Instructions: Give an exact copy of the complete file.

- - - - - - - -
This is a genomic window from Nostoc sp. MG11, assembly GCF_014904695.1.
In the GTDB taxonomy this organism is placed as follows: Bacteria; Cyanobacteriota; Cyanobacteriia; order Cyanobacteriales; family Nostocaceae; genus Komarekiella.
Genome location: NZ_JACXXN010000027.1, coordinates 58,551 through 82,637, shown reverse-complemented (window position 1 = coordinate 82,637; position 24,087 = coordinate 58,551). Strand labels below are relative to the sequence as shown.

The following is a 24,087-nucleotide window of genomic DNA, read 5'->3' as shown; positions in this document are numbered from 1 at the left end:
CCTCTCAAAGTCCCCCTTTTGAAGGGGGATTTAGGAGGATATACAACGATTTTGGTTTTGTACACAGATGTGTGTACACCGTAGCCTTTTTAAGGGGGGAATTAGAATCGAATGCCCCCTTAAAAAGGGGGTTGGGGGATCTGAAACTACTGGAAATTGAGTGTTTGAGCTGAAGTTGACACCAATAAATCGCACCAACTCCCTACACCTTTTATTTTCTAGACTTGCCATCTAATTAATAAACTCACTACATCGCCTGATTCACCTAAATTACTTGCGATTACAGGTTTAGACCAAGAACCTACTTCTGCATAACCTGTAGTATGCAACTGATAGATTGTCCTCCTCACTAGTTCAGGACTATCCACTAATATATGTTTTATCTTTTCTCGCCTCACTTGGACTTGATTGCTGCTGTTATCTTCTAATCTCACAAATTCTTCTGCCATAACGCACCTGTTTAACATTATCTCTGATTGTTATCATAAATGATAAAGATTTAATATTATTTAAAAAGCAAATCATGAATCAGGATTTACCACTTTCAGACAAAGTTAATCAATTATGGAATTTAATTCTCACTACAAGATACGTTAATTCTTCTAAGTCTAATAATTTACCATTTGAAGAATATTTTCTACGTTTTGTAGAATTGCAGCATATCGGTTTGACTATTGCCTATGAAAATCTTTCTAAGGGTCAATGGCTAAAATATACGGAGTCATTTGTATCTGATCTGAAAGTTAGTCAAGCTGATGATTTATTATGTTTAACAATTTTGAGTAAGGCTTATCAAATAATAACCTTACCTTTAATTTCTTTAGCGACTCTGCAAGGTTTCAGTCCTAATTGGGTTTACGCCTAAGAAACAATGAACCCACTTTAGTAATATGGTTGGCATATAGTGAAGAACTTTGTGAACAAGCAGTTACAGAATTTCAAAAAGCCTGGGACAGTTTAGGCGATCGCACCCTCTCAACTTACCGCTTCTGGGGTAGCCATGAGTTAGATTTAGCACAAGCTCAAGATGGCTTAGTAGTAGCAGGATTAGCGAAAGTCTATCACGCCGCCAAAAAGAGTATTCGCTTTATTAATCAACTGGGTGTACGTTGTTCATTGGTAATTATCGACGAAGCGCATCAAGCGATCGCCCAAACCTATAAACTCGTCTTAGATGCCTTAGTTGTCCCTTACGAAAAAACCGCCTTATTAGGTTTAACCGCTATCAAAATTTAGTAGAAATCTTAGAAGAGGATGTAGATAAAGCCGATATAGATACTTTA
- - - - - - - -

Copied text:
This is a genomic window from Nostoc sp. MG11, assembly GCF_014904695.1.
In the GTDB taxonomy this organism is placed as follows: Bacteria; Cyanobacteriota; Cyanobacteriia; order Cyanobacteriales; family Nostocaceae; genus Komarekiella.
Genome location: NZ_JACXXN010000027.1, coordinates 58,551 through 82,637, shown reverse-complemented (window position 1 = coordinate 82,637; position 24,087 = coordinate 58,551). Strand labels below are relative to the sequence as shown.

The following is a 24,087-nucleotide window of genomic DNA, read 5'->3' as shown; positions in this document are numbered from 1 at the left end:
CCTCTCAAAGTCCCCCTTTTGAAGGGGGATTTAGGAGGATATACAACGATTTTGGTTTTGTACACAGATGTGTGTACACCGTAGCCTTTTTAAGGGGGGAATTAGAATCGAATGCCCCCTTAAAAAGGGGGTTGGGGGATCTGAAACTACTGGAAATTGAGTGTTTGAGCTGAAGTTGACACCAATAAATCGCACCAACTCCCTACACCTTTTATTTTCTAGACTTGCCATCTAATTAATAAACTCACTACATCGCCTGATTCACCTAAATTACTTGCGATTACAGGTTTAGACCAAGAACCTACTTCTGCATAACCTGTAGTATGCAACTGATAGATTGTCCTCCTCACTAGTTCAGGACTATCCACTAATATATGTTTTATCTTTTCTCGCCTCACTTGGACTTGATTGCTGCTGTTATCTTCTAATCTCACAAATTCTTCTGCCATAACGCACCTGTTTAACATTATCTCTGATTGTTATCATAAATGATAAAGATTTAATATTATTTAAAAAGCAAATCATGAATCAGGATTTACCACTTTCAGACAAAGTTAATCAATTATGGAATTTAATTCTCACTACAAGATACGTTAATTCTTCTAAGTCTAATAATTTACCATTTGAAGAATATTTTCTACGTTTTGTAGAATTGCAGCATATCGGTTTGACTATTGCCTATGAAAATCTTTCTAAGGGTCAATGGCTAAAATATACGGAGTCATTTGTATCTGATCTGAAAGTTAGTCAAGCTGATGATTTATTATGTTTAACAATTTTGAGTAAGGCTTATCAAATAATAACCTTACCTTTAATTTCTTTAGCGACTCTGCAAGGTTTCAGTCCTAATTGGGTTTACGCCTAAGAAACAATGAACCCACTTTAGTAATATGGTTGGCATATAGTGAAGAACTTTGTGAACAAGCAGTTACAGAATTTCAAAAAGCCTGGGACAGTTTAGGCGATCGCACCCTCTCAACTTACCGCTTCTGGGGTAGCCATGAGTTAGATTTAGCACAAGCTCAAGATGGCTTAGTAGTAGCAGGATTAGCGAAAGTCTATCACGCCGCCAAAAAGAGTATTCGCTTTATTAATCAACTGGGTGTACGTTGTTCATTGGTAATTATCGACGAAGCGCATCAAGCGATCGCCCAAACCTATAAACTCGTCTTAGATGCCTTAGTTGTCCCTTACGAAAAAACCGCCTTATTAGGTTTAACCGCTATCAAAATTTAGTAGAAATCTTAGAAGAGGATGTAGATAAAGCCGATATAGATACTTTA